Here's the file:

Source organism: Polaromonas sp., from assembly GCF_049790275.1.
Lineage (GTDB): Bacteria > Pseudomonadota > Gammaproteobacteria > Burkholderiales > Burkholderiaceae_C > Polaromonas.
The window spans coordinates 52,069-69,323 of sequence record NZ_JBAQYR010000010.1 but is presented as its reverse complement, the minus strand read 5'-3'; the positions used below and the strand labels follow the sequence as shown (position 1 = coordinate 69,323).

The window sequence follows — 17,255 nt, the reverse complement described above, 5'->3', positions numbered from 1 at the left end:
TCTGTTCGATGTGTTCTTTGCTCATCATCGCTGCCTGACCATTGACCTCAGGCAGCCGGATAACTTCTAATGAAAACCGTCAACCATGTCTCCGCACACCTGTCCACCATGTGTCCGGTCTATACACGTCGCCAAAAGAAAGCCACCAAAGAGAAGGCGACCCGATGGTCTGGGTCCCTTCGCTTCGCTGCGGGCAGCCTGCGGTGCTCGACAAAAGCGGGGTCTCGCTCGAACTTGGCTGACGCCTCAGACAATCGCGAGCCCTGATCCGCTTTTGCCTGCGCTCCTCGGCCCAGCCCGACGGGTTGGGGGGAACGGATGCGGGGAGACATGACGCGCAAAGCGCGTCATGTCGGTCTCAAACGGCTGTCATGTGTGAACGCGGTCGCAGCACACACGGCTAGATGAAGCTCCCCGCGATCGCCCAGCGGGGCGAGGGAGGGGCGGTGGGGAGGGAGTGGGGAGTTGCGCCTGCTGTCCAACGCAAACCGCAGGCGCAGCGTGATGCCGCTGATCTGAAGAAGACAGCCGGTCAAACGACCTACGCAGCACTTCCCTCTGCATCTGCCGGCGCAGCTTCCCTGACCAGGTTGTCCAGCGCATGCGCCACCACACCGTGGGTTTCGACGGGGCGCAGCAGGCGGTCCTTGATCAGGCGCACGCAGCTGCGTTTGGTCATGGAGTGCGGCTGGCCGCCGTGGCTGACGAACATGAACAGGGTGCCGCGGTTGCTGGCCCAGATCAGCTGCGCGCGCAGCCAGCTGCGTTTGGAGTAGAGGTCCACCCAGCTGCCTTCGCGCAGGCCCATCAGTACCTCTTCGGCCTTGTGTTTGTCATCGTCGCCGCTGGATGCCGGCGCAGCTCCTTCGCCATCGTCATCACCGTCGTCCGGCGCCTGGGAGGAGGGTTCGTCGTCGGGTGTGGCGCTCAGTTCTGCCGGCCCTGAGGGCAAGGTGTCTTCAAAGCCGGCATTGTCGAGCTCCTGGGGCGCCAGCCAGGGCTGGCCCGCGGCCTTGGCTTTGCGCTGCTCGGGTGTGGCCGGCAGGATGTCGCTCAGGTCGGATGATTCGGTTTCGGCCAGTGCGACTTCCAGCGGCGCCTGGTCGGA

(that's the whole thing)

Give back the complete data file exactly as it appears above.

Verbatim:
Source organism: Polaromonas sp., from assembly GCF_049790275.1.
Lineage (GTDB): Bacteria > Pseudomonadota > Gammaproteobacteria > Burkholderiales > Burkholderiaceae_C > Polaromonas.
The window spans coordinates 52,069-69,323 of sequence record NZ_JBAQYR010000010.1 but is presented as its reverse complement, the minus strand read 5'-3'; the positions used below and the strand labels follow the sequence as shown (position 1 = coordinate 69,323).

The window sequence follows — 17,255 nt, the reverse complement described above, 5'->3', positions numbered from 1 at the left end:
TCTGTTCGATGTGTTCTTTGCTCATCATCGCTGCCTGACCATTGACCTCAGGCAGCCGGATAACTTCTAATGAAAACCGTCAACCATGTCTCCGCACACCTGTCCACCATGTGTCCGGTCTATACACGTCGCCAAAAGAAAGCCACCAAAGAGAAGGCGACCCGATGGTCTGGGTCCCTTCGCTTCGCTGCGGGCAGCCTGCGGTGCTCGACAAAAGCGGGGTCTCGCTCGAACTTGGCTGACGCCTCAGACAATCGCGAGCCCTGATCCGCTTTTGCCTGCGCTCCTCGGCCCAGCCCGACGGGTTGGGGGGAACGGATGCGGGGAGACATGACGCGCAAAGCGCGTCATGTCGGTCTCAAACGGCTGTCATGTGTGAACGCGGTCGCAGCACACACGGCTAGATGAAGCTCCCCGCGATCGCCCAGCGGGGCGAGGGAGGGGCGGTGGGGAGGGAGTGGGGAGTTGCGCCTGCTGTCCAACGCAAACCGCAGGCGCAGCGTGATGCCGCTGATCTGAAGAAGACAGCCGGTCAAACGACCTACGCAGCACTTCCCTCTGCATCTGCCGGCGCAGCTTCCCTGACCAGGTTGTCCAGCGCATGCGCCACCACACCGTGGGTTTCGACGGGGCGCAGCAGGCGGTCCTTGATCAGGCGCACGCAGCTGCGTTTGGTCATGGAGTGCGGCTGGCCGCCGTGGCTGACGAACATGAACAGGGTGCCGCGGTTGCTGGCCCAGATCAGCTGCGCGCGCAGCCAGCTGCGTTTGGAGTAGAGGTCCACCCAGCTGCCTTCGCGCAGGCCCATCAGTACCTCTTCGGCCTTGTGTTTGTCATCGTCGCCGCTGGATGCCGGCGCAGCTCCTTCGCCATCGTCATCACCGTCGTCCGGCGCCTGGGAGGAGGGTTCGTCGTCGGGTGTGGCGCTCAGTTCTGCCGGCCCTGAGGGCAAGGTGTCTTCAAAGCCGGCATTGTCGAGCTCCTGGGGCGCCAGCCAGGGCTGGCCCGCGGCCTTGGCTTTGCGCTGCTCGGGTGTGGCCGGCAGGATGTCGCTCAGGTCGGATGATTCGGTTTCGGCCAGTGCGACTTCCAGCGGCGCCTGGTCGGA